Monday, October 27, 2008

10.27.2008 -- Need to check the label?

Milk and egg free? Yup!

This last weekend, I was again reminded how big of a pain it is for people dealing with food allergies to figure out if something is edible or should be avoided. I just wanted to post a link again to

Zeer is free.

You can look up many/most foods easily and find out ingredients as well as nutritional info--everything that is on your standard label.

Click here!

Sunday, October 19, 2008

10.19.2008 -- Lucyisms

An idea I got from Ashley:

Things that Lucy says her own way that I love. I, like Ashley, don't correct her because I know she'll be flawless in her language all too soon. It's a little hard to come up with these...Lucy seems to have a talent for talking. But what do I know, being just her mom?

In this picture (taken today), Lucy is wearing her "girl" earrings. Lucy also has a "girl" necklace that matches. She wears her "girls" all the time.

Me: "Lucy, can you help me pick up the toys?"
Lucy: "I mam!" (I am!)

Lucy calls her throat her "throwup." As in, "I swallowed my broccoli and it's going down my throwup to my tummy."

Lucy is very good at enunciating the word, "actually." She likes to use it for emphasis in lots of creative ways. Once in a while, she'll use it in a way that's conventional.

"Young." Not sure what this means to Lucy. She often uses this in contexts that are not clear to me. Me: "How was school, Lucy?" Lucy: "Um, it's kind of young, so..."

It cracks me up when Lucy says "seriously." She uses it perfectly. For example, "Mom, we need to go to the park..... seriously."

"Matoes." For some reason, this is only a two syllable word to Lucy. These are frequently discussed, as we have several "mato" plants on our deck which she can see from her window. Similarly, bananas are "nanas."

"Feathering." Lucy's word for dusting with a feather duster.

"Scrubber." Lucy's word for our push and pull diamond shaped hoe.

"Leggies." Leggings.

That's it for now, I guess. I'll add more as they come up.

Saturday, October 18, 2008

10.18.2008 -- Recycle Anything? Really?

While I was waiting to get the oil changed and tires rotated for our station wagon, I picked up a "Real Simple" magazine and found an article that I have been waiting for for a long time:


How cool is that?

Saturday fun for me: cleaning house. Hey, I never said that it's the only thing I like to do. But there is an enormous level of peace and satisfaction that comes from bringing all into shiny order. It makes me feel sane.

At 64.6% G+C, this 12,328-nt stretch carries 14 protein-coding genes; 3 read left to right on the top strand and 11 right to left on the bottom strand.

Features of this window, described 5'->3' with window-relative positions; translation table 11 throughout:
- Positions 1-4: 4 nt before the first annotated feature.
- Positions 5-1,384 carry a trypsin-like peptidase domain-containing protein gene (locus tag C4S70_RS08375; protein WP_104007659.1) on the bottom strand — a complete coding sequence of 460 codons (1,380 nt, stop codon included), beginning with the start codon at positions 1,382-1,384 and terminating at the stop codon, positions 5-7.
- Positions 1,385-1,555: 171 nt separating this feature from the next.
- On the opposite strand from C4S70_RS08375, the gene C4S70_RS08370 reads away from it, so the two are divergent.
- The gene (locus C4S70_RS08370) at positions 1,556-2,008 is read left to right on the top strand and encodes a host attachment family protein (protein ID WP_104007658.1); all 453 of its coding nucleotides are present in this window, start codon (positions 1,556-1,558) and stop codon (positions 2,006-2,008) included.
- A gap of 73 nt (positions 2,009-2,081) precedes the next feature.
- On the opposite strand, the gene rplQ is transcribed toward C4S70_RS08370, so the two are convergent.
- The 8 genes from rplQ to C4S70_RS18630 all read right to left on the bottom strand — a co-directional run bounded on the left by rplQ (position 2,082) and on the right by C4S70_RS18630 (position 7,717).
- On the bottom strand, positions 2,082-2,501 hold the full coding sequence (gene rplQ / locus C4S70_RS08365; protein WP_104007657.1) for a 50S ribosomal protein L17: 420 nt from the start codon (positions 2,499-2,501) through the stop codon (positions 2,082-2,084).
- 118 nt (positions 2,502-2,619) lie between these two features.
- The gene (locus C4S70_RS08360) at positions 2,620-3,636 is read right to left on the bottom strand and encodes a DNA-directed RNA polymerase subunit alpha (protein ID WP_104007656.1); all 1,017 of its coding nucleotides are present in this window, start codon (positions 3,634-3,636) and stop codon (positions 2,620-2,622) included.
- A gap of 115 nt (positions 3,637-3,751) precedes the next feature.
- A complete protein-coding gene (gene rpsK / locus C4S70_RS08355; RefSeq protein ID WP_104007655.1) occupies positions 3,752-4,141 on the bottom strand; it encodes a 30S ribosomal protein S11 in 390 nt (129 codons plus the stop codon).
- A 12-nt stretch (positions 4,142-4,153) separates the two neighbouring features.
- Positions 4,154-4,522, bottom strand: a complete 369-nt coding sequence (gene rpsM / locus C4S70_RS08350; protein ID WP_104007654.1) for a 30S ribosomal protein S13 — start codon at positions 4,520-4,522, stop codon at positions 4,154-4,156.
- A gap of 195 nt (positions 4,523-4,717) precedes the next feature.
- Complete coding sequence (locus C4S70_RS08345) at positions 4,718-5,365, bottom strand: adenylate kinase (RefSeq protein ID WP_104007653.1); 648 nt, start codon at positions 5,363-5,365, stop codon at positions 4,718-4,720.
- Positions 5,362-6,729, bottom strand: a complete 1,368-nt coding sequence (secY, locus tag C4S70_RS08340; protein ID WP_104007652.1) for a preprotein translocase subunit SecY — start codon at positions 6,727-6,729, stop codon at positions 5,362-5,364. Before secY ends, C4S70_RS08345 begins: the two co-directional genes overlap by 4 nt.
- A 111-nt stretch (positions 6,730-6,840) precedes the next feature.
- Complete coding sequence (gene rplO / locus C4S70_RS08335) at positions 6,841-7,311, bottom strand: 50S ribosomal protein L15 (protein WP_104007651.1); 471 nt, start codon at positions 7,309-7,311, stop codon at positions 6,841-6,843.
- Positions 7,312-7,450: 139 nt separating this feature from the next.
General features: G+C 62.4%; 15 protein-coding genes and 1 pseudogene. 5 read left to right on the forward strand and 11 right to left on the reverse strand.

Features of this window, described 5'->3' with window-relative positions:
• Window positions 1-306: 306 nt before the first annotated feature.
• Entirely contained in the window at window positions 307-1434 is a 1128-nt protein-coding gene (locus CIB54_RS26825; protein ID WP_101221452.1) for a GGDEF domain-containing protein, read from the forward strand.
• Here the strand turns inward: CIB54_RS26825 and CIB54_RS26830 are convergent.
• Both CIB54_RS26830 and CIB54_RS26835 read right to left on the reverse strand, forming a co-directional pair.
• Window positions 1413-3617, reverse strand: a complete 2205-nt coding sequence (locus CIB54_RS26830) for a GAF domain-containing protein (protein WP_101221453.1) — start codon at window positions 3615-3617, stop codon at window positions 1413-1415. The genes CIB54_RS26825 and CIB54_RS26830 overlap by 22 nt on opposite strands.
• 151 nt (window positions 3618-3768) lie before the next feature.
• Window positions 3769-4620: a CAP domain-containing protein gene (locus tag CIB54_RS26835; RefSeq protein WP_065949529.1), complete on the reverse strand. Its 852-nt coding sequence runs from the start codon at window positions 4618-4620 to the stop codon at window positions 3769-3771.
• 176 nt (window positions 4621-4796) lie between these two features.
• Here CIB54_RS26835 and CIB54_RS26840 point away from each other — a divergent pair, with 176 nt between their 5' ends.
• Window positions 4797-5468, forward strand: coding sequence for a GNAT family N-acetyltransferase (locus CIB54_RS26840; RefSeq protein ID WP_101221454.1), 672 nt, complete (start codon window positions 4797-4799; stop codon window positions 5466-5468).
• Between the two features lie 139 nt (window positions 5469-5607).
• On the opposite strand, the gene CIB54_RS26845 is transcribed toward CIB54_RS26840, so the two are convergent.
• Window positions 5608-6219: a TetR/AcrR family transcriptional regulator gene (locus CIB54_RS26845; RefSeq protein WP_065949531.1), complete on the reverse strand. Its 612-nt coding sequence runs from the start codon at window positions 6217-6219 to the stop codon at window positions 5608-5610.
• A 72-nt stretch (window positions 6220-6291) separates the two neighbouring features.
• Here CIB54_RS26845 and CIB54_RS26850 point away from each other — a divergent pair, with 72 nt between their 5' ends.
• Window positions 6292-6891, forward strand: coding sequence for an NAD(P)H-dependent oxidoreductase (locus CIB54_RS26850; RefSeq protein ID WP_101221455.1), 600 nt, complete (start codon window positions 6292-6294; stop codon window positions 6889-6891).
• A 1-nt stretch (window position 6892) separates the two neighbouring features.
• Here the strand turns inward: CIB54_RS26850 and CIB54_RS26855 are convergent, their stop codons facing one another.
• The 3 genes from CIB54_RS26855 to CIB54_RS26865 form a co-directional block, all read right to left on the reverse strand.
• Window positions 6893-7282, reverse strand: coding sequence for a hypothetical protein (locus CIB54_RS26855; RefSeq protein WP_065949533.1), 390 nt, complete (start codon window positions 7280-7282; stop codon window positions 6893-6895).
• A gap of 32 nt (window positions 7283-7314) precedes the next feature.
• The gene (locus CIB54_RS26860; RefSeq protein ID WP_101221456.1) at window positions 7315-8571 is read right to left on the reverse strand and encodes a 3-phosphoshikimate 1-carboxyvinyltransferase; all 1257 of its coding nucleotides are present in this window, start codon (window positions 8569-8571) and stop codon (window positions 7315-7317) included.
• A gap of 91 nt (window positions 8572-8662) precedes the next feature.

I cannot believe that we will soon have another body in the house. It's so exciting and a premise so loaded with hope that it's a little scary. A lot of times, babies die. I know that chances are very, very good that this little one will make it fine. There's just that little part of me that wants to take nothing for granted... Nevertheless: I have the crib set completed. I only did the bumper pads and the dust ruffle. My sweet mother-in-law did two sheets for me.

Monica has been coming to help me each Tuesday and she is responsible not only for the completion of the crib set (catalyst) but for lots of other projects that I'd been putting off. (See Blog on a Bog, where I said I was overwhelmed.) Yay for her (and for me).

This whole Tuesday help day thing was all her idea, but I had ideas that the goodness might not all end up in my lap. For me, at least, when I get a chance to help someone out at their place, it often carries over into my (our) place--home. Well, Monica caught the nesting fever and did some major work at her house this week. So much of the time, completing these projects
(that make such a difference) is only a matter of starting and keeping at it, even when it feels sort of hopeless.

Brian's day: Up early to ride his mountain bike with buddies, lunch date with Lucy, plant shopping with Lucy, planting trees, shoveling gravel, picking up Lucy from Aunt Rebecca's house, and a late movie with friends while I finish (finish!!!) my lesson for tomorrow. He's going to sleep some other people I know:

This is how Lucy came home from Aunt Rebecca's: asleep with papertowel curls going for tomorrow. Gotta love that sister-in-law.

Thursday, October 9, 2008

10.09.2008 -- Little Social Climber